Several attempts were made to contact WSIB officials for a response regarding Morrison’s case, but they refused to comment. However, Morrison said the WSIB is now covering his expenses for physical therapy and mental health treatment.
Morrison isn’t certain how the tumor in his leg developed. He postulated that pesticide exposure might have had something to do with it since the bunkhouse where workers slept was built directly on top of the greenhouse where tomatoes were grown and sprayed with pesticides.
“I was in my bunkhouse more than one time and the chemicals they spray in the greenhouse were coming upstairs through the vent,” he said. “And guys would start to feel bad, they have to call the boss and put everybody outside, because all the fumes were coming out from the greenhouse.”
Throughout Morrison’s ordeal with his injury and leg amputation and dealing with WSIB he said that his Jamaican liaison service did nothing to help expedite his surgery. Within Canada’s guest worker program, workers have a liaison officer from their country who acts as a mediator if a dispute should arise between the employer and the worker.
In fact, shortly after Morrison received the first surgery on his knee, he said the liaison service forced him to return to Jamaica, even though he couldn’t walk properly. He believes he should have been allowed to stay in Canada until he fully recovered.
“My liaison service tried to push me out to Jamaica, and I said, ‘I just had my surgery I cannot walk, I cannot do anything and you’re trying to get me out to Jamaica? What’s going to happen to me?’” Morrison said. He then refused to go, but he said his liaison told him he would be reported to the Canadian government as missing.
In 2012, the Toronto Star reported from Canadian government statistics that between 1996-2011, 3,709 migrant workers in SAWP have been deemed AWOL (absent without leave) and 1,198 were sent home for medical reasons. Morrison was never deemed AWOL, but he took the comments as a threat that he could be falsely accused.
Several attempts were made to contact the office of the Jamaican secretary of labor regarding protections for their workers, but there was no comment.
Morrison’s experience in Canada’s SAWP is one of the more extreme cases but it highlights many of the concerns workers, their advocates and researchers have raised about healthcare within the program.
McLaughlin said liaison officers are wary about advocating too strongly for fear employers will cancel contracts with the country.
“Their power is very limited because if the employer is unhappy with the worker, they can fire the worker and they can even fire the entire workforce from that liaison officer’s country, so many liaison officers would say, ‘My primary job is to protect the jobs of the workers and by doing that I don’t want to raise my voice too high and complain on behalf of the workers because that might result in all of the workers losing their job,’” McLaughlin said.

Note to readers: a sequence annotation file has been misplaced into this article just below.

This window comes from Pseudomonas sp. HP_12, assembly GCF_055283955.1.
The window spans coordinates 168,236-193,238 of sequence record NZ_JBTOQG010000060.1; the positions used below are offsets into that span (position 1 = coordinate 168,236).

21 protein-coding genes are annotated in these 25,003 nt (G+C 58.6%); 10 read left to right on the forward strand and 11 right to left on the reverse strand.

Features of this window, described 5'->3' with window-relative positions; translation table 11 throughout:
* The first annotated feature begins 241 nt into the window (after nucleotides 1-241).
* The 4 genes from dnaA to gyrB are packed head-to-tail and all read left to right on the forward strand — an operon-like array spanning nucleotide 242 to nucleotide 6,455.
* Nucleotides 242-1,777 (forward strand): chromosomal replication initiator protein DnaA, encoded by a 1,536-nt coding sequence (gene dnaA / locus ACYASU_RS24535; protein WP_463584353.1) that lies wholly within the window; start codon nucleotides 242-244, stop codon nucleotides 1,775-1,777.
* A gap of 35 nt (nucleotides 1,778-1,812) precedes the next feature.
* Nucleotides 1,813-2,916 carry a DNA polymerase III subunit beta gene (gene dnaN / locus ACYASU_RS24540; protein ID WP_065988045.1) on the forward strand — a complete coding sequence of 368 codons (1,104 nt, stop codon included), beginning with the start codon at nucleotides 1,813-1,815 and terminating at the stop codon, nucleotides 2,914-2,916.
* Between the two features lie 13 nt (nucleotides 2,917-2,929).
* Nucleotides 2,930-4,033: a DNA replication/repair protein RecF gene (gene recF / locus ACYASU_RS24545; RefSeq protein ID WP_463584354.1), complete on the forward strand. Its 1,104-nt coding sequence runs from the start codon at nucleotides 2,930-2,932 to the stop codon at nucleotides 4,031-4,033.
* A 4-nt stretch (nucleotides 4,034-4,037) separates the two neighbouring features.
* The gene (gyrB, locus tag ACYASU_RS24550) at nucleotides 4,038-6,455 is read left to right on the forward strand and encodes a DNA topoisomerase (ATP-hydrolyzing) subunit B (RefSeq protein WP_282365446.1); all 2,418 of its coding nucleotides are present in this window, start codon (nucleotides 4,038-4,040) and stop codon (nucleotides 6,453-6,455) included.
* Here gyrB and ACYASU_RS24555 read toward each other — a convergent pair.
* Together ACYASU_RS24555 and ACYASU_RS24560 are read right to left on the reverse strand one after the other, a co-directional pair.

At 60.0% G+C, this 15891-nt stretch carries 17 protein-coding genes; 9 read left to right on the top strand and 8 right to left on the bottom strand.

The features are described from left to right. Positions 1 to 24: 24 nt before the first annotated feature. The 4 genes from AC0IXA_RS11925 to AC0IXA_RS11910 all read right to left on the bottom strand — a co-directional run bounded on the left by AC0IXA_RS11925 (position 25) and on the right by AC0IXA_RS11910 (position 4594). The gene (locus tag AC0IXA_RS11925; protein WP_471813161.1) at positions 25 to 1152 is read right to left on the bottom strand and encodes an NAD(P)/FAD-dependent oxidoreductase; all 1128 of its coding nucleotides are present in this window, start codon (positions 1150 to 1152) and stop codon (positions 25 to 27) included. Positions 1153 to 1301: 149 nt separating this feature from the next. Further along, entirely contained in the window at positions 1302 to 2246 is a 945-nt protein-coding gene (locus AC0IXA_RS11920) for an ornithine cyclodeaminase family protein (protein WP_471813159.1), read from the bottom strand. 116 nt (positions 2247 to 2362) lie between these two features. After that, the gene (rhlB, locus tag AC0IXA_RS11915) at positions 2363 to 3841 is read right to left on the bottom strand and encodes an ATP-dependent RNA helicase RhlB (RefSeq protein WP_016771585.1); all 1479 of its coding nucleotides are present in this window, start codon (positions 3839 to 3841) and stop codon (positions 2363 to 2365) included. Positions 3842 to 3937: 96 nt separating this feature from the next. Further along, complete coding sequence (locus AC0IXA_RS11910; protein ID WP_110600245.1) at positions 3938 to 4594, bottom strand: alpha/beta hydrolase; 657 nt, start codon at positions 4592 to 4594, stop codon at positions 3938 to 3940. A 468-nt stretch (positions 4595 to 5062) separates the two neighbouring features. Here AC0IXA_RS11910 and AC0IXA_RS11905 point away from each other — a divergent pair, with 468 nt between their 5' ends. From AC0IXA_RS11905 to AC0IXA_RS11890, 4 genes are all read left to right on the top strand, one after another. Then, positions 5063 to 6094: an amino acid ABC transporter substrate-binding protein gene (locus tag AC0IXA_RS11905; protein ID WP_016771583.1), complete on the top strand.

As the U.S. debates immigration reform, the leading bipartisan proposal for a guest worker program does not include a provision requiring health care for guest farm workers, but it would require worker’s compensation insurance.
For workers in the U.S. who do not have health care insurance, there are few options to treat sickness or injury. Farm workers are covered for work-related injuries and disease through worker’s compensation. However, they often turn to self-medication or go to free clinics to treat outside-of-work illnesses. If those two options aren’t possible, then workers frequently go to emergency rooms, the most expensive form of healthcare.
An alternative to seeing workers in the emergency room is to take primary care clinics to workers, said Anne Passalugo, director of emergency management in community programs at Niagara Falls Memorial Medical.
For the past five years, the hospital has run a federally funded program using mobile clinics to provide free medical services to migrant farm workers in the Niagara Falls, N.Y. area. Passalugo said the majority of patients who come to the clinics have a need for less urgent, less serious services.
Passalugo said that if more focus were placed on providing free primary care services to migrant farm workers, then the issue of high cost emergency room visits would lessen.
“A way around it could be doing a program such as ours on a weekly basis, or even two or three times a week where programs are created where they could go out and provide primary care to these individuals because most of the time what we’re seeing…they’re not acute problems,” said Passalugo.
Passalugo said the focus should not be on insurance, but on delivering primary healthcare to the workers, which would keep them out of emergency rooms.
For Morrison, the dispute over who would pay for his health care cost him a leg. He currently remains in Ontario where he is getting physical therapy and working alongside Justicia 4 Migrant Workers.
Although Morrison is no longer physically able to do farm work, he remains in Ontario to advocate for farm worker rights. Throughout his ordeal, Morrison credits his love for his children and his faith in God as the only things that have kept him sane.